This case describes the strategy of the nongovernmental organization (NGO), loveLife, to prevent HIV among South African youth in the face of the world’s largest HIV epidemic, youth culture in post-apartheid South African, and a national government hostile to HIV/AIDS programs. The case traces loveLife from its inception and rapid scale up in 1999 to 2005, when loveLife lost one-third of its operating budget after the Global Fund to Fight AIDS, Tuberculosis and Malaria (Global Fund) chose not to renew its second phase of funding. This case documents loveLife’s strategy in scaling up and sustaining delivery of HIV prevention services at scale. A short, optional case coda describes loveLife’s restructuring and positioning after the Global Fund crisis up to 2009.

    Teaching Note available through Harvard Business Publishing.

    Examples of loveLife media. Source: loveLife.
    Examples of loveLife media. Source: loveLife. (Exhibit 10 from "loveLife: Preventing HIV Among South African Youth" case.)

    Learning Objectives: To learn the application of strategic thinking in HIV prevention using Michael Porter’s “Five Tests of a Good Strategy” and to understand the organizational changes required in transitioning from scaling up to operating at scale.

    Supporting Content: This case has a supplementary summary of history and next steps titled loveLife: preventing HIV among South African youth (Part B). There is also an additional sequel, loveLife: Transitions After 2005.

    Keywords: Demand generation, scale up, sustaining delivery at scale, HIV prevention among youth, strategy, stigma

    Arnquist S, Weintraub R. loveLife: Preventing HIV among South African youth (Part B). Harvard Business Publishing. 2011.Abstract

    This case describes the strategy of the nongovernmental organization (NGO), loveLife, to prevent HIV among South African youth in the face of the world’s largest HIV epidemic, youth culture in post-apartheid South African, and a national government hostile to HIV/AIDS programs. The case traces loveLife from its inception and rapid scale up in 1999 to 2005, when loveLife lost one-third of its operating budget after the Global Fund to Fight AIDS, Tuberculosis and Malaria (Global Fund) chose not to renew its second phase of funding. This case documents loveLife’s strategy in scaling up and sustaining delivery of HIV prevention services at scale. A short, optional case coda describes loveLife’s restructuring and positioning after the Global Fund crisis up to 2009.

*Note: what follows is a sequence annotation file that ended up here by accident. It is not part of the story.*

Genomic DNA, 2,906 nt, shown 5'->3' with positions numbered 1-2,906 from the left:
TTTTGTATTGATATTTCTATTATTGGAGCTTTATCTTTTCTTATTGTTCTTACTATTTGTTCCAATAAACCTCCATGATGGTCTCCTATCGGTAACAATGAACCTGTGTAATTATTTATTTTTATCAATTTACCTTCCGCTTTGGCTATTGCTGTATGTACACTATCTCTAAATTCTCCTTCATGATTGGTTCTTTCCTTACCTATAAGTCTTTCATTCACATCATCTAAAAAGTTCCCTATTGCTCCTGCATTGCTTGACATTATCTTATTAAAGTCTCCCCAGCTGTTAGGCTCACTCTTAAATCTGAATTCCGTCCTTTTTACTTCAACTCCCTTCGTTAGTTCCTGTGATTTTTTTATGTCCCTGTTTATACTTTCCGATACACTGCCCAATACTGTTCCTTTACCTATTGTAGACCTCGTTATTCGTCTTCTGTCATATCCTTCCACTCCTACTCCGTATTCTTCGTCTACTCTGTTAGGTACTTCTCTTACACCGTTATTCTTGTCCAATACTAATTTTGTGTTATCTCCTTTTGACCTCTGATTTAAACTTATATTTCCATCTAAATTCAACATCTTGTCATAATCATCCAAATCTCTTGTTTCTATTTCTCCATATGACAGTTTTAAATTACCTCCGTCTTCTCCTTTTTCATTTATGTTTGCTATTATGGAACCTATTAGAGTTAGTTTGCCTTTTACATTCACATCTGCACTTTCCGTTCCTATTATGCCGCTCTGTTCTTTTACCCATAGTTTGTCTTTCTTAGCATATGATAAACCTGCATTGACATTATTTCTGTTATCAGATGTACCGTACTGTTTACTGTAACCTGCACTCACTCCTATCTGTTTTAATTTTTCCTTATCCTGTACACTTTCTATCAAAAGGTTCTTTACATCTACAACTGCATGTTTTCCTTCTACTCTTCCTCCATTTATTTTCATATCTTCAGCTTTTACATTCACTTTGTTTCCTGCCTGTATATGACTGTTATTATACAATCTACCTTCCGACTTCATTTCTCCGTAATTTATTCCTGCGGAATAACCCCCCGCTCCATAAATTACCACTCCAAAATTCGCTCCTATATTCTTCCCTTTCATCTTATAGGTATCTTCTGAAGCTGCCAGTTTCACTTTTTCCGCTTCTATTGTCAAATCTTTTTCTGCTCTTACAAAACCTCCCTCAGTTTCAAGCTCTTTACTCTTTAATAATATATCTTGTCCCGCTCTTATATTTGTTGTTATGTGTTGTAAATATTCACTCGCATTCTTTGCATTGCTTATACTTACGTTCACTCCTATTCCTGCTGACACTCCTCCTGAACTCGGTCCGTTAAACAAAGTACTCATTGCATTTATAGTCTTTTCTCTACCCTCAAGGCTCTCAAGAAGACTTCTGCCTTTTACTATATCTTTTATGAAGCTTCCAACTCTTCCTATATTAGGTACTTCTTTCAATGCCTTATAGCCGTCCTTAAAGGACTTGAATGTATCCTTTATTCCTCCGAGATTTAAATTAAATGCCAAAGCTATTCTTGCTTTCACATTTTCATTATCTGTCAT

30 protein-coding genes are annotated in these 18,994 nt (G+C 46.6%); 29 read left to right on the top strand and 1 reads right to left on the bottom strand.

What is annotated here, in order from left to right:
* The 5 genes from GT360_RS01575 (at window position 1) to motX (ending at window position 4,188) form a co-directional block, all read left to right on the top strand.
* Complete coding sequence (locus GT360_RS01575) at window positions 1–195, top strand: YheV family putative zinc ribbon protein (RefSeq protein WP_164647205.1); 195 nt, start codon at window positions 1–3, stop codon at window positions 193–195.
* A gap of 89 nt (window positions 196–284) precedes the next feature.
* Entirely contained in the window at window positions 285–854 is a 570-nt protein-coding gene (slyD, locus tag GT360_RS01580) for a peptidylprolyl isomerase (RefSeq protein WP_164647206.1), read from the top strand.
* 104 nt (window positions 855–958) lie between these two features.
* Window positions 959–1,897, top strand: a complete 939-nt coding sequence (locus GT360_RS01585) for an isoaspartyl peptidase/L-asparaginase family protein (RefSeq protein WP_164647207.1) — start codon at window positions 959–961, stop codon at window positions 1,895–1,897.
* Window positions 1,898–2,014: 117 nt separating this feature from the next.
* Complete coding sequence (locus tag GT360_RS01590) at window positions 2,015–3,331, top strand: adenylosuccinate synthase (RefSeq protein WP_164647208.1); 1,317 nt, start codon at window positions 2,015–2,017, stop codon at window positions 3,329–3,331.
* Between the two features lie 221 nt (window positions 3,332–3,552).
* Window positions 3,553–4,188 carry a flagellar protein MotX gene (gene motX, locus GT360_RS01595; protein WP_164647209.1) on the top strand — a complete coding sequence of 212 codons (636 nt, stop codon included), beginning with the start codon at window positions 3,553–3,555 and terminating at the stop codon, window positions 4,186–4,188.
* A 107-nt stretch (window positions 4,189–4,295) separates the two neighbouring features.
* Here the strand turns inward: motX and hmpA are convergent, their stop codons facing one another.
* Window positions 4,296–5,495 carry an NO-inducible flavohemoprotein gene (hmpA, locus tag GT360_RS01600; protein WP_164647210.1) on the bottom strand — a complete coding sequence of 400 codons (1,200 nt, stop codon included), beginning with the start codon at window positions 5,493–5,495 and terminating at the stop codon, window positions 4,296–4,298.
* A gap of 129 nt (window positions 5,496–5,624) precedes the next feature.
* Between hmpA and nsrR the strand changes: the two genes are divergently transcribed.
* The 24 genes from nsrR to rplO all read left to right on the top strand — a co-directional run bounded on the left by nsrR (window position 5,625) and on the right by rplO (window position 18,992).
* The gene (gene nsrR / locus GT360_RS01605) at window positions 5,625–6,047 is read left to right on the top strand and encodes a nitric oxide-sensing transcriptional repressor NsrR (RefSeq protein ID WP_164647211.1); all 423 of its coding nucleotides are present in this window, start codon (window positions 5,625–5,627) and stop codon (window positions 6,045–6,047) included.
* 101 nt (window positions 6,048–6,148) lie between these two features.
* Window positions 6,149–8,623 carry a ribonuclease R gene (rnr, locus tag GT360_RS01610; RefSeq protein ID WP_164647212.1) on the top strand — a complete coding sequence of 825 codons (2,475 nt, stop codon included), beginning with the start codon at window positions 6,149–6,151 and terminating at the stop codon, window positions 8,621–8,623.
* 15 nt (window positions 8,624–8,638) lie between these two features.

Teaching Note available through Harvard Business Publishing.

    HIV Incidence among 15-20-year-old South Africans, 2002-2008. Source: Rehle T, Hallett T, Shisana O, et al. A Decline in New HIV Infections in South Africa: Estimating HIV Incidence from Three National HIV Surveys in 2002, 2005 and 2008. PloS one. 2010;5(6):e11094. (Exhibit 2 from "loveLife: preventing HIV among South African youth" case.)
     

     

    Learning Objectives: To learn the application of strategic thinking in HIV prevention using Michael Porter’s “Five Tests of a Good Strategy” and to understand the organizational changes required in transitioning from scaling up to operating at scale.

    Supporting Content: This case is the supplement to loveLife: Preventing HIV Among South African Youth.

    Keywords: Demand generation, scale up, sustaining delivery at scale, HIV prevention among youth, strategy, stigma